Antonio Colombo Contemporary Art Gallery is getting ready to host, starting from tomorrow, September 27th, an exhibition that is a celebration of art, creativity, and family. “ZaLiZaZa: Family Inventory,” curated by Francesca Pellicciari, presents a collection of unique and fascinating works created by artists who share the deepest bond possible: blood. These artists are Miro Zagnoli (Za), Emi Ligabue (Li), and their talented daughters, the illustrator Olimpia Zagnoli (Za) and the costume designer Emilia Zagnoli (Za). The ZaLiZaZa family embodies a harmonious fusion of modernity and tradition. If we were to close our eyes and imagine this family in a bygone era, we could easily picture them at work in a Renaissance or Baroque workshop, passionately experimenting with new painting techniques or revolutionizing styles. In reality, this image is not far from the truth of the ZaLiZaZa family in the 21st century. Each family member is immersed in their own artistic realm, often overlapping with each other and constantly engaging in research and experimentation. The strength of this family nucleus lies in their shared language and their very own family lexicon.
The exhibition itinerary of ZaLiZaZa: Family Inventory is a work of art in itself. It consists of an eclectic inventory of works of various kinds and nature: drawings and photographs, wooden books, collages, object-sculptures, fabrics, screens and magic boxes. This exhibition is a dense dialogue of correspondences, in which the four artists’ voices alternate and overlap without any precise chronological order. The dialogue is accompanied by a selection of apparatuses that document the creative process and at the same time reveal the constant presence of art in the ZaLiZaZa’s private life, through sketches, notes, postcards and family photographs.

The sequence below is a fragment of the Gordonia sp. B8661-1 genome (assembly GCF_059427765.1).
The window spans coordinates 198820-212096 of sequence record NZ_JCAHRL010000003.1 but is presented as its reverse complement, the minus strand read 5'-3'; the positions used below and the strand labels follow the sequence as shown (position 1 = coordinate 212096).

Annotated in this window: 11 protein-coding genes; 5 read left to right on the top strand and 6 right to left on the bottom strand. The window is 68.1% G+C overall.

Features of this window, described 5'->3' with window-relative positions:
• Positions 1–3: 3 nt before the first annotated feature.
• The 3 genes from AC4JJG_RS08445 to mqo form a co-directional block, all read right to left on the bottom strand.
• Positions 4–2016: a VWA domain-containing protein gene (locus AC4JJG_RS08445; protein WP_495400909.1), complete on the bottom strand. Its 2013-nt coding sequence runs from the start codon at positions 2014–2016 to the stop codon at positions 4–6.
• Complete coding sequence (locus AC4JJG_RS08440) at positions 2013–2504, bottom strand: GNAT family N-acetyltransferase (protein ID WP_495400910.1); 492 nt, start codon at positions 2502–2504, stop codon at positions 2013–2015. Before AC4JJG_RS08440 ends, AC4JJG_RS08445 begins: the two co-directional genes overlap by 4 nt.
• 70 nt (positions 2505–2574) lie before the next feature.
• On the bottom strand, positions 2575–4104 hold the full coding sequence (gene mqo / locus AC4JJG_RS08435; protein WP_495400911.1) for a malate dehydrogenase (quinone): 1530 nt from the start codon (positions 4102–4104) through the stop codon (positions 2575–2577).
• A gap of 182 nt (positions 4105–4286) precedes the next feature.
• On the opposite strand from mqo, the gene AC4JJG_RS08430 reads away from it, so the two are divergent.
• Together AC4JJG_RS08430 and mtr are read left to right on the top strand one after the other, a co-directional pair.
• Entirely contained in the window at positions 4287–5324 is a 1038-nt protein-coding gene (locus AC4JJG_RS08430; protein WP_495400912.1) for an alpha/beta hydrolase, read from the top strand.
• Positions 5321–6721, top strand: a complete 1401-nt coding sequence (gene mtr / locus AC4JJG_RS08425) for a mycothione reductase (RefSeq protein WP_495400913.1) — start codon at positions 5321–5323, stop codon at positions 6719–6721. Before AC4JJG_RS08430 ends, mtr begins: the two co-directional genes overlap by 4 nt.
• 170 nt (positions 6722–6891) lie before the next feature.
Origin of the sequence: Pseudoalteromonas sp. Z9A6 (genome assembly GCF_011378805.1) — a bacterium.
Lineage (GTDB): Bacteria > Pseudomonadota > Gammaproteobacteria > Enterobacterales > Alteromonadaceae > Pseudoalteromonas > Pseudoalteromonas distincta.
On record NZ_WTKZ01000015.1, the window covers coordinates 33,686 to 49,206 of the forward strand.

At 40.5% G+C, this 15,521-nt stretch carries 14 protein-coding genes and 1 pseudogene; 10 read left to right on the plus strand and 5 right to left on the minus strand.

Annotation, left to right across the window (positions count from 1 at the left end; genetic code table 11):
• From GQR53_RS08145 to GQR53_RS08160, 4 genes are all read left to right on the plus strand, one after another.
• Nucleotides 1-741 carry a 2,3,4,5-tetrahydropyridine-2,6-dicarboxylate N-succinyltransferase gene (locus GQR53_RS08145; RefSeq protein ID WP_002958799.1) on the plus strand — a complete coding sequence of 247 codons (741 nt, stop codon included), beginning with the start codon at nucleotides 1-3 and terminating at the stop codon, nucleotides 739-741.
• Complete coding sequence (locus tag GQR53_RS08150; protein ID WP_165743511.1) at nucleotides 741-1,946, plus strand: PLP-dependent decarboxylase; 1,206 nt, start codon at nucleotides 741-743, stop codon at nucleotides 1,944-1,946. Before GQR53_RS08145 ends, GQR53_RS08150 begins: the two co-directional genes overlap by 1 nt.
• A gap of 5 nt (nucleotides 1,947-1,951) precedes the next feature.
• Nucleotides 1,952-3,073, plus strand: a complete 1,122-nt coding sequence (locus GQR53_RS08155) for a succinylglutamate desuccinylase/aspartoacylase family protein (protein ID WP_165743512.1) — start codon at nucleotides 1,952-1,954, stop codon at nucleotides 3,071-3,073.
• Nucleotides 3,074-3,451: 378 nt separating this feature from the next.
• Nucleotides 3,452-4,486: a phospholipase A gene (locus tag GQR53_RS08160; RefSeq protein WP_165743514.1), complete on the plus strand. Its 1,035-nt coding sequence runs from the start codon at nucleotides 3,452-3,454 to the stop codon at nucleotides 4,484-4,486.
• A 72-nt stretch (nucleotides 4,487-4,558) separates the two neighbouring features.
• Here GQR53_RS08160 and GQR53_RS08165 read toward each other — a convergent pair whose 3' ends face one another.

It is no coincidence that many themes and subjects are repeated among the ZaLiZaZa. For decades, design has permeated Miro’s (Za) photographic work and is often reflected in Emi’s (Li) work as well, whether it’s Albini’s Cicognino, the life and work of Charlotte Perriand, or an anonymous design found online. “I have no taboos, no respect or norms,” Emi says. The same spirit of experimentation with unconventional materials can be found in Emilia’s (Za) “Souvenir” series of clothes, made from tourist tea towels with a map of the Belpaese. Meanwhile, Olimpia (Za) traces thousands of lines, constantly searching for the perfect synthesis between the idea and its representation.
In addition to design, mountains, figures, bodies, portraits, chiaroscuros and balconies, a unique quality persists in the different generations of the ZaLiZaZa, an essence that recalls Matisse’s words to Picasso: “After all, Picasso, we don’t have to be clever. You are like me: what we are all trying to find in art is the atmosphere of our first communion.” The ZaLiZaZa look at the world through the eyes of a child, preserving the wonder and purity that only art can capture.